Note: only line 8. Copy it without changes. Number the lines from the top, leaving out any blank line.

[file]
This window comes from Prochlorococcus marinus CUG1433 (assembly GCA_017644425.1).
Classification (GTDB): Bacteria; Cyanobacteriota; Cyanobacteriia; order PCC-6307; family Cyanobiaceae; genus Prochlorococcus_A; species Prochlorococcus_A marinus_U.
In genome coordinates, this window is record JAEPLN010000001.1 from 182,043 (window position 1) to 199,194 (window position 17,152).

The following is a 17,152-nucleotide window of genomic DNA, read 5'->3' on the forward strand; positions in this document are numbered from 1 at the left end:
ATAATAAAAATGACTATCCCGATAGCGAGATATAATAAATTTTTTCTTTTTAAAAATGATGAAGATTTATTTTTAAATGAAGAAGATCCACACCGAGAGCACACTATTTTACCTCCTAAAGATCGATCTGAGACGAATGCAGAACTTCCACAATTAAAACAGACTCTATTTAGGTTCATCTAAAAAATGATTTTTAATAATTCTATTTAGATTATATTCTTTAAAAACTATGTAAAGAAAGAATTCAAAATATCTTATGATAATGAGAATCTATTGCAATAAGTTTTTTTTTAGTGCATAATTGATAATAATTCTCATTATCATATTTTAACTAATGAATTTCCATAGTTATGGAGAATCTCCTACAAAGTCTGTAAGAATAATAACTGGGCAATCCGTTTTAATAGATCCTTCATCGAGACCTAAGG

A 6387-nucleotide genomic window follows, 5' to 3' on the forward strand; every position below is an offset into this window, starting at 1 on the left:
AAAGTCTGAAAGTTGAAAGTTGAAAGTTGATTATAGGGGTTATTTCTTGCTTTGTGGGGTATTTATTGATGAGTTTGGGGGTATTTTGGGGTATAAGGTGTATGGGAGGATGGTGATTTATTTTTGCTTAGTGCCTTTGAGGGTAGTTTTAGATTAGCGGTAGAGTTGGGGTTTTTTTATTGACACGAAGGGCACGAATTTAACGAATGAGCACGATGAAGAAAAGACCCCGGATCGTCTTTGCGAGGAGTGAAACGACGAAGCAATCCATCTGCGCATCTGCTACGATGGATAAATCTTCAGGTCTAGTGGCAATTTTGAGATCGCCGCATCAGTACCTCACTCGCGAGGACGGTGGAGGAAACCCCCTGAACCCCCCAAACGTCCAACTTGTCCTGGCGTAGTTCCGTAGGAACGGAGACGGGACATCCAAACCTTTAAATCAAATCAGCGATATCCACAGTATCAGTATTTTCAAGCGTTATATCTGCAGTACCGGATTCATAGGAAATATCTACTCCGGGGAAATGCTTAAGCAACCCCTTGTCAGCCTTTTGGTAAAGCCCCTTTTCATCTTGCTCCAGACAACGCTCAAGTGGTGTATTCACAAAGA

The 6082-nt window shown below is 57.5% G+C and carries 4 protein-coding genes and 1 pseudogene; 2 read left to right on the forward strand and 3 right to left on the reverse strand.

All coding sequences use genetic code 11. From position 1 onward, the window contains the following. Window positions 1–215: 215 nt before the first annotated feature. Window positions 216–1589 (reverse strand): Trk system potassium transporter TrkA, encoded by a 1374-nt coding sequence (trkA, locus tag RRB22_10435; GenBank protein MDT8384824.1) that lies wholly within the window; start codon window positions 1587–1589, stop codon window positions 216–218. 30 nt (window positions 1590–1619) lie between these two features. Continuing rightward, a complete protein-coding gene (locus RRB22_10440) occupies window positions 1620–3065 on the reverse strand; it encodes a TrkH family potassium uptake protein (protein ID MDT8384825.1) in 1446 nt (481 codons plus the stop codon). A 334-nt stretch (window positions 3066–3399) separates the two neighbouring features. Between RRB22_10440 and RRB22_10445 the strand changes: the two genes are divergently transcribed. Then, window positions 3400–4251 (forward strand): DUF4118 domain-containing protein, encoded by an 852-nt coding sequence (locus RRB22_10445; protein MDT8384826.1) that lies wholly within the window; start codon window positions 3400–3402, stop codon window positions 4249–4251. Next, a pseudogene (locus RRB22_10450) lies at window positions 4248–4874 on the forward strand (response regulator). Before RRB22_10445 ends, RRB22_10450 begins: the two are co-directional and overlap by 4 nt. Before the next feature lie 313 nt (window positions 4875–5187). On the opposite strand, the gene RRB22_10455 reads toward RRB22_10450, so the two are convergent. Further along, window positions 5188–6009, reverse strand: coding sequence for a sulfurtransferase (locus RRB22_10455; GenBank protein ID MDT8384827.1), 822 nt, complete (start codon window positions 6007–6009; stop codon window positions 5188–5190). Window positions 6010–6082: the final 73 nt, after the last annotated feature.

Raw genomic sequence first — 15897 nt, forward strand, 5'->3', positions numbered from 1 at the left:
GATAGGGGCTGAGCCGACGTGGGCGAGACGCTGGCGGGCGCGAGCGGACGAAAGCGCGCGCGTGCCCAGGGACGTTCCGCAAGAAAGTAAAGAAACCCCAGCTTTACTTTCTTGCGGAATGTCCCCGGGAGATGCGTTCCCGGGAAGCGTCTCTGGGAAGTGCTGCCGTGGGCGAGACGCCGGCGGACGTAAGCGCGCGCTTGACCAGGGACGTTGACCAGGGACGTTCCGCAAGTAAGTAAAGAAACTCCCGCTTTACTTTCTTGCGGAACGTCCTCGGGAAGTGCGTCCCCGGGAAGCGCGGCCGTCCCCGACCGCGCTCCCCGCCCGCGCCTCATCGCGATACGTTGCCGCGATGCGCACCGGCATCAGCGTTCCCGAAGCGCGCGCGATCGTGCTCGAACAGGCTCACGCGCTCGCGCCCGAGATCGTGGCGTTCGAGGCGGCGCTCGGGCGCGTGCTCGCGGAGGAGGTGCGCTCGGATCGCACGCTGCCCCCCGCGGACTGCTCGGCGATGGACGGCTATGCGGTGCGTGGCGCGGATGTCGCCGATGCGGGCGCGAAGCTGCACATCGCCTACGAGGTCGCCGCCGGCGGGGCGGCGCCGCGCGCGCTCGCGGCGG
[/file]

The 6082-nt window shown below is 57.5% G+C and carries 4 protein-coding genes and 1 pseudogene; 2 read left to right on the forward strand and 3 right to left on the reverse strand.